Last month, as Pepperdine Law's Ninth Circuit Appellate Advocacy Clinic celebrated its one-year anniversary, the clinic also recorded another remarkable win by student advocates. Under the supervision of appellate attorney Jeremy B. Rosen of Horvitz & Levy LLP in Encino, California, Pepperdine Law students Ryan S. Killian and Zach Tafoya drafted briefs and argued the case of a California state prisoner who challenged the conditions of his indefinite solitary confinement and inability to seek release to the general prison population through the "debriefing process." The district court had dismissed all of his claims and denied him leave to amend his complaint.
"The published opinion came out [January 15], reversing the dismissal of our client's claim challenging the debriefing process and reversing the denial of his request for leave to amend," Professor Rosen says. "This is a great win for the students and the school."
Pepperdine's Ninth Circuit Appellate Advocacy Clinic requires a one-year commitment from the students. Over the course of the year, students in teams of two represent a client in an appeal before the Ninth Circuit Court of Appeals, the largest of the thirteen federal appellate courts. Students review the appellate record, research the legal issues presented by the case, prepare the opening and reply briefs, and argue the case before a panel of Ninth Circuit judges.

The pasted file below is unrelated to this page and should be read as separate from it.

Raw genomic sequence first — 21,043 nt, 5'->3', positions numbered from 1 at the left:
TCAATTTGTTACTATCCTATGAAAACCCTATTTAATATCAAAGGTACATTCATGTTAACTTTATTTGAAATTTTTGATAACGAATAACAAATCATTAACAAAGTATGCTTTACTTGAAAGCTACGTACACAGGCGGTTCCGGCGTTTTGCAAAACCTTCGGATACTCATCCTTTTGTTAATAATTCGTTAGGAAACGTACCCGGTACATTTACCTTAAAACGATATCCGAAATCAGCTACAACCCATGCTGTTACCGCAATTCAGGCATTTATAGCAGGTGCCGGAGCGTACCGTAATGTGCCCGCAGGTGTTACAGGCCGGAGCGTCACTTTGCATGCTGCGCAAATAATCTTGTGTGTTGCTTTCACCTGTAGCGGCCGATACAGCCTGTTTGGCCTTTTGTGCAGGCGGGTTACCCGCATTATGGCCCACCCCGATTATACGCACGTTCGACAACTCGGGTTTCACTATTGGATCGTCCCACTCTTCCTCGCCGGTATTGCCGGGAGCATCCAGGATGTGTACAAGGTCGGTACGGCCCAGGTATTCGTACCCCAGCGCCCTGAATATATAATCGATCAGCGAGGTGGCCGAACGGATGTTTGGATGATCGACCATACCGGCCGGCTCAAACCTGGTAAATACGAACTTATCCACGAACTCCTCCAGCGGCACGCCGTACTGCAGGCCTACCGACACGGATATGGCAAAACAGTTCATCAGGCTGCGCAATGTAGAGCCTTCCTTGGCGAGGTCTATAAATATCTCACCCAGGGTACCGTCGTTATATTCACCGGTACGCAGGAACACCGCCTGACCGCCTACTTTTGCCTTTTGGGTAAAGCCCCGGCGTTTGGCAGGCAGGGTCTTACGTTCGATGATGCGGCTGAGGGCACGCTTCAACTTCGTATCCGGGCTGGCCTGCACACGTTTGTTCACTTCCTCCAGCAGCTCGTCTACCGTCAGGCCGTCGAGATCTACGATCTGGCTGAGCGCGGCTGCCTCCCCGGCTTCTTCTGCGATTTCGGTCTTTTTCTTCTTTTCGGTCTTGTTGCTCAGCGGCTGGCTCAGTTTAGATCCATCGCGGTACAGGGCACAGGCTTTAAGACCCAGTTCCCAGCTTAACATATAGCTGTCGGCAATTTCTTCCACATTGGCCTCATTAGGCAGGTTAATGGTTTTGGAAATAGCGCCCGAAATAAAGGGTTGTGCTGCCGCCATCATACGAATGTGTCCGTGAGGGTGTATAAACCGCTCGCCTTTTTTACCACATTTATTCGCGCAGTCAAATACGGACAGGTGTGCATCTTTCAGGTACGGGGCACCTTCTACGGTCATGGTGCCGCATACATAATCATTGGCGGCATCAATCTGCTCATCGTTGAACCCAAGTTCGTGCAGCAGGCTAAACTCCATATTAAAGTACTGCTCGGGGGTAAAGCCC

"I'm still blown away by the fact that I actually got to argue in the Ninth Circuit," says Tafoya. "I don't think I'll ever forget the feeling I had when Judge [Diarmuid] O'Scannlain said, 'Counsel for the appellant, please proceed.' The gravity and the privilege of my whole experience never fully registered until I realized he was referring to me."
The clinic's clients are drawn from the Ninth Circuit's pro bono docket and generally include pro se litigants with civil rights claims. The cases are often suggested directly to Professor Rosen by the court, which has been highly supportive of the clinic, even fitting the due dates for briefs to the school schedule. Students are able to spend several hours per week at the Encino office of Horvitz & Levy, the largest firm in the nation specializing in civil appeals.
"The Ninth Circuit Appellate Advocacy Clinic is a critical component of Pepperdine's clinical education program," says Professor Jeffrey Baker, Director of Clinical Education. "In our clinics, students work under expert teachers to gain vital experience and to develop as professionals. We work with purpose to expand access to justice. Students apply their knowledge and skill in the real world for people in need, and the work accelerates their preparation for practice."
The Ninth Circuit Appellate Advocacy Clinic is one of seven clinics, five types of externships, and two practicums that currently form Pepperdine Law's Clinical Education Program. In clinics, students practice law under the supervision of law professors with real clients and high stakes, in a rigorous learning environment. In externships, students work in the field with expert practitioners and judges in hundreds of field placements throughout Southern California and the nation. In practicums, students gain intensive experience in specialized field placements with expert faculty guidance in their field. In each of these programs, students learn lessons, virtues and skills that will transfer to every aspect of their future careers.